HOW NOT TO BE TAKEN ADVANTAGE OF
Dana over at Note-It Posts ruminated a while back on how going out of your way to help other people is not always as rewarding as the world's altruists would have you believe, and wonders what to do about it. If you have any advice you should stop by & leave a comment.
Her dilemma got me thinking tangentially of an excellent book I once read (now, sadly, out of print and very hard to come by), called "The Art of Manipulation." The book is more preventative than prescriptive, but there was one particular observation by the author which I've taken to heart and used over the years with good results.
On the topic of making loans to friends, he noted that such a loan causes a feeling of resentment on the part of the borrower. Every time you meet the borrower afterwards, the unpaid loan, even if not spoken of, causes an uncomfortable, dangling-loose-end feeling, which can only be relived by either 1) repaying the loan or 2) not being your friend anymore. Both avenues annul the feeling of obligation equally, and even people you like and trust will sometimes surprise you by opting for number 2.
His proposed solution: ask for collateral before making the loan. Doing that secures the loan by an object instead of merely fragile goodwill. In the past, I have accepted things like cassette tapes, walkmans, a post-dated check, and even a driver's license. These loans were nearly always paid back.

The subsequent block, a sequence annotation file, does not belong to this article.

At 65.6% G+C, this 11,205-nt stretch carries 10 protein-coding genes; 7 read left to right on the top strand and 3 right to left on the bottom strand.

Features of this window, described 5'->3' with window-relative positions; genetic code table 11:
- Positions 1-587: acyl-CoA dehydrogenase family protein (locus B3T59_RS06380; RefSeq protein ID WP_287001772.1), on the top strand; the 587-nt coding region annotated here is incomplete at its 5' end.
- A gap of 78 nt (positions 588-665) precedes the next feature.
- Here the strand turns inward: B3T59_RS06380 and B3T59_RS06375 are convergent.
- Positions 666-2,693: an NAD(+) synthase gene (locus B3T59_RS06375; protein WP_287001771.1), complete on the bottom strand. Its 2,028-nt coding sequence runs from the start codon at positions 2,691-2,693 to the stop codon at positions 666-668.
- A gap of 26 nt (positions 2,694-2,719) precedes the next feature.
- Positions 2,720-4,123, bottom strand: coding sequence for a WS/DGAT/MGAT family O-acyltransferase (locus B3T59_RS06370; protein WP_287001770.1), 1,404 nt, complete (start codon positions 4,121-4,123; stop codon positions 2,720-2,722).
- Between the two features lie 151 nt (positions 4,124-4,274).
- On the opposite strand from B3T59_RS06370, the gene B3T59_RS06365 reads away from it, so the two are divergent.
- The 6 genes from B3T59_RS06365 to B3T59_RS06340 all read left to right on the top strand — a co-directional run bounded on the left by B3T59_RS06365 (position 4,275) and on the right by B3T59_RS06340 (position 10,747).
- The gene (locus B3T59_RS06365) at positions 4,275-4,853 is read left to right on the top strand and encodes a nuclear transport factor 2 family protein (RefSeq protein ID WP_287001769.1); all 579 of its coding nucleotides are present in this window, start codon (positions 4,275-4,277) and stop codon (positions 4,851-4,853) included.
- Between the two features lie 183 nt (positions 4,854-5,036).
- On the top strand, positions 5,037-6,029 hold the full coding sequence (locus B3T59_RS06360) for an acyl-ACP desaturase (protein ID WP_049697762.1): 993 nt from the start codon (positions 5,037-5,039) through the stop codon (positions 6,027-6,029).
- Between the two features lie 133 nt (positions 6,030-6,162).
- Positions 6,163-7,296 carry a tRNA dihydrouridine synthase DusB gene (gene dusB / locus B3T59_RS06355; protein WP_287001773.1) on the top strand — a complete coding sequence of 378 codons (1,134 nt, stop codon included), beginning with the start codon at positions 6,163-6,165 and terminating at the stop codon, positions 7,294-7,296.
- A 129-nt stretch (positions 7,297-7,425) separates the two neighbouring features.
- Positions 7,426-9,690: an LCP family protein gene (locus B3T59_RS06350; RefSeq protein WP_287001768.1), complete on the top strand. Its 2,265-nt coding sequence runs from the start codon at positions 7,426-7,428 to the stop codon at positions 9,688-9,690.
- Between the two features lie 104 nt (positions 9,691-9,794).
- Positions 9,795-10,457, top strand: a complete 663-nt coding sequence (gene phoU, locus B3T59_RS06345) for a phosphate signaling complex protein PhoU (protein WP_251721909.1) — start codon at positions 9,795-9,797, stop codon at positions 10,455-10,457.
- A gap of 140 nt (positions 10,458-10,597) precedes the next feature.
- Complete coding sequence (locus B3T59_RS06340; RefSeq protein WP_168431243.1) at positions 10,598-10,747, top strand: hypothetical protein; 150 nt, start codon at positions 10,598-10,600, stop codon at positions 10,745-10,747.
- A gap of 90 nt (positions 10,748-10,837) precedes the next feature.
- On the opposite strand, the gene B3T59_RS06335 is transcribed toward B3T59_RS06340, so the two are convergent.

In the one case where I didn't receive my tape back, I kept the tape I was holding for collateral, which I actually liked better than the one I lost.
It also works for favors. For example, "will you help me move next weekend?" can be countered effectively with something like, "sure, if you help me paint my living room tomorrow afternoon."
Turning a loan situation into a barter situation avoids the one-sided pressure build-up, prevents resentment, and keeps friendships intact. I strongly recommend it.
Don't be concerned that such a technique might seem crass or insensitive in the abstract. I've discovered that if a person really needs that $20, "just until payday", he'll be perfectly happy to accede to your request for a little something up front. Either that, or he'll bug someone else who'll do the job cheaper.
In either case, the beggar stays off your "owes me" list. And that's a good thing.
posted by Harvey at 10:45:08 PM permalink HOME